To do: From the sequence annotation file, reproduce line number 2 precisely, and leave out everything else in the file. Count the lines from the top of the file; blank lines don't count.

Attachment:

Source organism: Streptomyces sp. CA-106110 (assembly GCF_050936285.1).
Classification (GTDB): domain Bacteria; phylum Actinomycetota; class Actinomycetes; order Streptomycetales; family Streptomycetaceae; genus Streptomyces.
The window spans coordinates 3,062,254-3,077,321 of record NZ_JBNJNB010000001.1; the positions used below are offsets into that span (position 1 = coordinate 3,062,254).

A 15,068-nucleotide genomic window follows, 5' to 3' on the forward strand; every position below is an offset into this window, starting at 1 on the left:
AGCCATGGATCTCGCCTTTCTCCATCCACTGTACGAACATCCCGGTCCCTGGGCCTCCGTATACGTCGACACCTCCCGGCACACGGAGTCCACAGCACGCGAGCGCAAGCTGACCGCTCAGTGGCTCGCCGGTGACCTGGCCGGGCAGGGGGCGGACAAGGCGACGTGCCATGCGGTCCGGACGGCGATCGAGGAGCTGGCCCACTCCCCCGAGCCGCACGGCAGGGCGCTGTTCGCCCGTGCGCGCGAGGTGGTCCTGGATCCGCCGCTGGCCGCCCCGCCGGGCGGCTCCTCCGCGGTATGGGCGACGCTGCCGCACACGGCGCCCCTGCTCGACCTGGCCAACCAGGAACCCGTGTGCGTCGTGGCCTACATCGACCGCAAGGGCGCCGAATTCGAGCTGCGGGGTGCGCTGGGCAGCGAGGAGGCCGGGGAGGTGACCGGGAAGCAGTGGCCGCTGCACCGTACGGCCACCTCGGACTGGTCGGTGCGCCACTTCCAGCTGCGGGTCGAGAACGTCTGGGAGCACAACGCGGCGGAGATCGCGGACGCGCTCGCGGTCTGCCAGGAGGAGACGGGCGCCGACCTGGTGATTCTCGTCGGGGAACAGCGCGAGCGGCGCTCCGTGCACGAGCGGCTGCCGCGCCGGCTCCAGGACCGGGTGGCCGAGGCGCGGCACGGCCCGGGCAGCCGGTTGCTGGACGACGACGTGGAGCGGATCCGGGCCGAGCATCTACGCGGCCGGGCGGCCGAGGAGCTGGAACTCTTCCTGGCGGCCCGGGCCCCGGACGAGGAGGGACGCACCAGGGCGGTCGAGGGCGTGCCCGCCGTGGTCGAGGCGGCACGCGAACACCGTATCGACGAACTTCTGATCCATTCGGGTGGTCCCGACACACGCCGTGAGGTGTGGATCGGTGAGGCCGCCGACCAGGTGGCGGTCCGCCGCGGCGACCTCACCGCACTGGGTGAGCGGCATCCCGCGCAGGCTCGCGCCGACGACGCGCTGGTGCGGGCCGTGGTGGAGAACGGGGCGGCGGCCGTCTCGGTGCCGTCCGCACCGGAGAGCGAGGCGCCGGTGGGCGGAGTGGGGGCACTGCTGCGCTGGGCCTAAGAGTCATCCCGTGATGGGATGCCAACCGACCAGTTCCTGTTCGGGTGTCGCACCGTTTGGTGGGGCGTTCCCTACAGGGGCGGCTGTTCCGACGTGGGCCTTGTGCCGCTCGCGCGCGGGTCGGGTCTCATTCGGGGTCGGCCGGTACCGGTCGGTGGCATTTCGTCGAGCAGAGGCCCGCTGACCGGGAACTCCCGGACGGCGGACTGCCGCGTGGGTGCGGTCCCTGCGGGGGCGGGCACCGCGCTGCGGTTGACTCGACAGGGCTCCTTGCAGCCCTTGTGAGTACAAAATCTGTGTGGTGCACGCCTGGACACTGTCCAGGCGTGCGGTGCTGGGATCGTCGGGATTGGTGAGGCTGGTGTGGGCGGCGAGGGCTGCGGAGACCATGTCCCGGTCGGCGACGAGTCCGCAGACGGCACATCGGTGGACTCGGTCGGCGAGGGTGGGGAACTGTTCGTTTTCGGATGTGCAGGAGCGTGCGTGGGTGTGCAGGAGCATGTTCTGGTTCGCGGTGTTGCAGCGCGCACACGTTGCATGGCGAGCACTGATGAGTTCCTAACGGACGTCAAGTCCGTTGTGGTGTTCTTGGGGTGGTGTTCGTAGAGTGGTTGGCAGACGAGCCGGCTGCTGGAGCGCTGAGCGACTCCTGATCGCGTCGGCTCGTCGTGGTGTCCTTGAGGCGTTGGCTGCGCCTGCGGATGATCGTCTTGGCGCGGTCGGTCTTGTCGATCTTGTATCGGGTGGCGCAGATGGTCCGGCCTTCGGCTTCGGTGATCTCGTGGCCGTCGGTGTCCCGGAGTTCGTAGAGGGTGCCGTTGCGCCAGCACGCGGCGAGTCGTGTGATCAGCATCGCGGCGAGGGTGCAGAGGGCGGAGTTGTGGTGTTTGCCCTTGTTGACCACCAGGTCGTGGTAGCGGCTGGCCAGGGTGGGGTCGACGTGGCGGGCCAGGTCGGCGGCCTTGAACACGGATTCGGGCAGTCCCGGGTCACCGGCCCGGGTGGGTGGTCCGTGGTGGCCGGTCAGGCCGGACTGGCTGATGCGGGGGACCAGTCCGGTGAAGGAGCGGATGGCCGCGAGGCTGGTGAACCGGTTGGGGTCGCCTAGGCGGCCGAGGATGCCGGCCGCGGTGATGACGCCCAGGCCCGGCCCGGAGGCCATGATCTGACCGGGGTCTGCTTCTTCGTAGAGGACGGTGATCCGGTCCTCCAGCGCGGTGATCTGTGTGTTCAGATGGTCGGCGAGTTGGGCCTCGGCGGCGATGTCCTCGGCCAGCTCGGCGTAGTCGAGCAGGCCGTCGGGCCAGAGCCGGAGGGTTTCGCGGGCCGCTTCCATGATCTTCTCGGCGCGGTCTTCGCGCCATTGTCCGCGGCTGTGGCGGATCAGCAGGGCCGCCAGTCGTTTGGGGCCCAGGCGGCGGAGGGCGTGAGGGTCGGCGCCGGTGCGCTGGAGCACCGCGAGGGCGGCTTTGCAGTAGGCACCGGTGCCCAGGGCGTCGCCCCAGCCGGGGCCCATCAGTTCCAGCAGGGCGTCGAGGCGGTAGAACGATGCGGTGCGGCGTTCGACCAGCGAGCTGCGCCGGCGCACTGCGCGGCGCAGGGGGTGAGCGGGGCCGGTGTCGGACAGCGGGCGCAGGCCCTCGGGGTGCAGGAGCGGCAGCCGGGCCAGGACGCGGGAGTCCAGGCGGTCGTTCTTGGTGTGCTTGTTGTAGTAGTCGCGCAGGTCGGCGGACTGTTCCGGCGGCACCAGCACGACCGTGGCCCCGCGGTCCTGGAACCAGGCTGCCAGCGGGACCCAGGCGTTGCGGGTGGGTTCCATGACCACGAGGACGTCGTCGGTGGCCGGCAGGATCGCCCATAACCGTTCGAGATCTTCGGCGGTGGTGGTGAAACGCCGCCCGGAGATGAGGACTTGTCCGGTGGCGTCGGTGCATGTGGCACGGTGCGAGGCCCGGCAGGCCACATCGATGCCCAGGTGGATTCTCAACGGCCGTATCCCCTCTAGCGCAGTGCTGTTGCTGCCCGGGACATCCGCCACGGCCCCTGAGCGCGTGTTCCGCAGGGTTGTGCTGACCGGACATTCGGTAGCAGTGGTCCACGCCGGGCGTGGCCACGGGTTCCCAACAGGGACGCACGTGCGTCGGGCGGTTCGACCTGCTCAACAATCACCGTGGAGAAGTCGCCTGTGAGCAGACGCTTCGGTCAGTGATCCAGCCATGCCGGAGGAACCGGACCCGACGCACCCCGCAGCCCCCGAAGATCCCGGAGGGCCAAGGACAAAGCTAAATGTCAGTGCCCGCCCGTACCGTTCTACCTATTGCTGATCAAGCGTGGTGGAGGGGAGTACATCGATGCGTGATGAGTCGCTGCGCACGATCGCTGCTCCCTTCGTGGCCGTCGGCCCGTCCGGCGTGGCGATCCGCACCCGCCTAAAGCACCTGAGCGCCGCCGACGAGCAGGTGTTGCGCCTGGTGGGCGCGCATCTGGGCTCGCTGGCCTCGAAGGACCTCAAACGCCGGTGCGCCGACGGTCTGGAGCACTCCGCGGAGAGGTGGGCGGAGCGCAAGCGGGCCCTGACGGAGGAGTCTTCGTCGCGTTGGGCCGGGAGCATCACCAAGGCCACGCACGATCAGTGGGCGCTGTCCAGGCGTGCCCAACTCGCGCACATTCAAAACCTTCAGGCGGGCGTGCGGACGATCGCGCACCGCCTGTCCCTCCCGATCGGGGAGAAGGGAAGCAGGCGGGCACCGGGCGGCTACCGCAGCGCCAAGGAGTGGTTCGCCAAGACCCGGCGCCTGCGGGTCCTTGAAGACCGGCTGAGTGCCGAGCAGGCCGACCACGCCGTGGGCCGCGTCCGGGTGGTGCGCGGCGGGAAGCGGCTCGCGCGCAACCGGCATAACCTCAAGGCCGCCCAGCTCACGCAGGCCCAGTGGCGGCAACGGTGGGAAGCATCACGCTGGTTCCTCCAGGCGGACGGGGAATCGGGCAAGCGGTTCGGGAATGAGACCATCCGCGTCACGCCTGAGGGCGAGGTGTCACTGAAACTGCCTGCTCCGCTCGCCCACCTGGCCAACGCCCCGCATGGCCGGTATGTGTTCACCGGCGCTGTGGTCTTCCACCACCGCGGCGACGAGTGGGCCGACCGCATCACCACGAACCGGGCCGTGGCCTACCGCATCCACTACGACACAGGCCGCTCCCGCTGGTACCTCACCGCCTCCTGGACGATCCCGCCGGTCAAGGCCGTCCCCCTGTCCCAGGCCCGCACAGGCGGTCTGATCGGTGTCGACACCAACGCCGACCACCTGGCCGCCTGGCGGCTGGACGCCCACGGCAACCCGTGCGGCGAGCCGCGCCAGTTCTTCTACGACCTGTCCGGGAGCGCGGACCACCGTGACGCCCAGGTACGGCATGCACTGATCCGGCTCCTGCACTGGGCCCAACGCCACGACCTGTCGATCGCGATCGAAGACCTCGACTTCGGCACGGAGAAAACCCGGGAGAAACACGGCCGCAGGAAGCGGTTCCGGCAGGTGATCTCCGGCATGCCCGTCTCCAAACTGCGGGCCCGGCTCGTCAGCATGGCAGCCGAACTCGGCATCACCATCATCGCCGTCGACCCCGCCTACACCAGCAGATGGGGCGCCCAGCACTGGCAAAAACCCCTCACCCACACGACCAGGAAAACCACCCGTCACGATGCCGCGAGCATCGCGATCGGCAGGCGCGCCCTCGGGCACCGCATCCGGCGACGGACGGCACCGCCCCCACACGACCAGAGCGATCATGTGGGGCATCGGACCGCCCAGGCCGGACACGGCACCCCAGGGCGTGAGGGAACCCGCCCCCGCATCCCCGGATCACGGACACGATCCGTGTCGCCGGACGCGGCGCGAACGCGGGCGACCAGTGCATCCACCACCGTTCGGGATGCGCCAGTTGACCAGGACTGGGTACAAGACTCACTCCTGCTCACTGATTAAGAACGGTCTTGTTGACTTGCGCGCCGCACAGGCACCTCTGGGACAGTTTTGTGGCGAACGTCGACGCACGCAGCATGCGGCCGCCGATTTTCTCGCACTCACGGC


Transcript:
Classification (GTDB): domain Bacteria; phylum Actinomycetota; class Actinomycetes; order Streptomycetales; family Streptomycetaceae; genus Streptomyces.